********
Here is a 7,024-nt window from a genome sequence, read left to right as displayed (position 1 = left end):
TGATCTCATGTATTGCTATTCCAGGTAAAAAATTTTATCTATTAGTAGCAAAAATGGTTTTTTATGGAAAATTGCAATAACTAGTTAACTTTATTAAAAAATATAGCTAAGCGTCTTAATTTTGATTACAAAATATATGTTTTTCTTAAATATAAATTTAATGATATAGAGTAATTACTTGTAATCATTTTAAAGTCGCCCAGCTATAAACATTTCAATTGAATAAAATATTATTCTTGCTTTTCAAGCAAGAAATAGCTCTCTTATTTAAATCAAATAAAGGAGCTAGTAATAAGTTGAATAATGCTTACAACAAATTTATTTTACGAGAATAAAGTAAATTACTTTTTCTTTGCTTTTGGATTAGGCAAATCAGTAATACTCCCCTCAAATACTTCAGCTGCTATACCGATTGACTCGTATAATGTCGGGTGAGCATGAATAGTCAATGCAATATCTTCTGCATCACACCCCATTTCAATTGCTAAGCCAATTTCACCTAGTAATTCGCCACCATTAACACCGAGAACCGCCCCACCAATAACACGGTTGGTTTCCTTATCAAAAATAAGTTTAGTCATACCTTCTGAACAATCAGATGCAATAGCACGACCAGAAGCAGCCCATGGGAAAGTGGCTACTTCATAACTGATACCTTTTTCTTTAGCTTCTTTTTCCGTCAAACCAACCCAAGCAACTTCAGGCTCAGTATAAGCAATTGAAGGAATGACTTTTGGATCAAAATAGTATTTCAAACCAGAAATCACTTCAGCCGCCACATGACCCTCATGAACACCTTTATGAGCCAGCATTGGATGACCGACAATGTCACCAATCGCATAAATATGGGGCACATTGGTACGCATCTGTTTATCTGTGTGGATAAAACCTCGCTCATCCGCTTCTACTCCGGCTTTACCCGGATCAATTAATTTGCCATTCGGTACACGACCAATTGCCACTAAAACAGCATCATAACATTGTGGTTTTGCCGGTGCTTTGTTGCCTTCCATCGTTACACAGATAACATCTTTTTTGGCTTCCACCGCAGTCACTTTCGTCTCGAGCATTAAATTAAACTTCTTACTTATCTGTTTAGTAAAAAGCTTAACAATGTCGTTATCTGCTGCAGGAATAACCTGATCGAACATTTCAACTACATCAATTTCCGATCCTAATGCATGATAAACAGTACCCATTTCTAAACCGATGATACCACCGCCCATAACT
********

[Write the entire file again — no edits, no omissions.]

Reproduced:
Here is a 7,024-nt window from a genome sequence, read left to right as displayed (position 1 = left end):
TGATCTCATGTATTGCTATTCCAGGTAAAAAATTTTATCTATTAGTAGCAAAAATGGTTTTTTATGGAAAATTGCAATAACTAGTTAACTTTATTAAAAAATATAGCTAAGCGTCTTAATTTTGATTACAAAATATATGTTTTTCTTAAATATAAATTTAATGATATAGAGTAATTACTTGTAATCATTTTAAAGTCGCCCAGCTATAAACATTTCAATTGAATAAAATATTATTCTTGCTTTTCAAGCAAGAAATAGCTCTCTTATTTAAATCAAATAAAGGAGCTAGTAATAAGTTGAATAATGCTTACAACAAATTTATTTTACGAGAATAAAGTAAATTACTTTTTCTTTGCTTTTGGATTAGGCAAATCAGTAATACTCCCCTCAAATACTTCAGCTGCTATACCGATTGACTCGTATAATGTCGGGTGAGCATGAATAGTCAATGCAATATCTTCTGCATCACACCCCATTTCAATTGCTAAGCCAATTTCACCTAGTAATTCGCCACCATTAACACCGAGAACCGCCCCACCAATAACACGGTTGGTTTCCTTATCAAAAATAAGTTTAGTCATACCTTCTGAACAATCAGATGCAATAGCACGACCAGAAGCAGCCCATGGGAAAGTGGCTACTTCATAACTGATACCTTTTTCTTTAGCTTCTTTTTCCGTCAAACCAACCCAAGCAACTTCAGGCTCAGTATAAGCAATTGAAGGAATGACTTTTGGATCAAAATAGTATTTCAAACCAGAAATCACTTCAGCCGCCACATGACCCTCATGAACACCTTTATGAGCCAGCATTGGATGACCGACAATGTCACCAATCGCATAAATATGGGGCACATTGGTACGCATCTGTTTATCTGTGTGGATAAAACCTCGCTCATCCGCTTCTACTCCGGCTTTACCCGGATCAATTAATTTGCCATTCGGTACACGACCAATTGCCACTAAAACAGCATCATAACATTGTGGTTTTGCCGGTGCTTTGTTGCCTTCCATCGTTACACAGATAACATCTTTTTTGGCTTCCACCGCAGTCACTTTCGTCTCGAGCATTAAATTAAACTTCTTACTTATCTGTTTAGTAAAAAGCTTAACAATGTCGTTATCTGCTGCAGGAATAACCTGATCGAACATTTCAACTACATCAATTTCCGATCCTAATGCATGATAAACAGTACCCATTTCTAAACCGATGATACCACCGCCCATAACT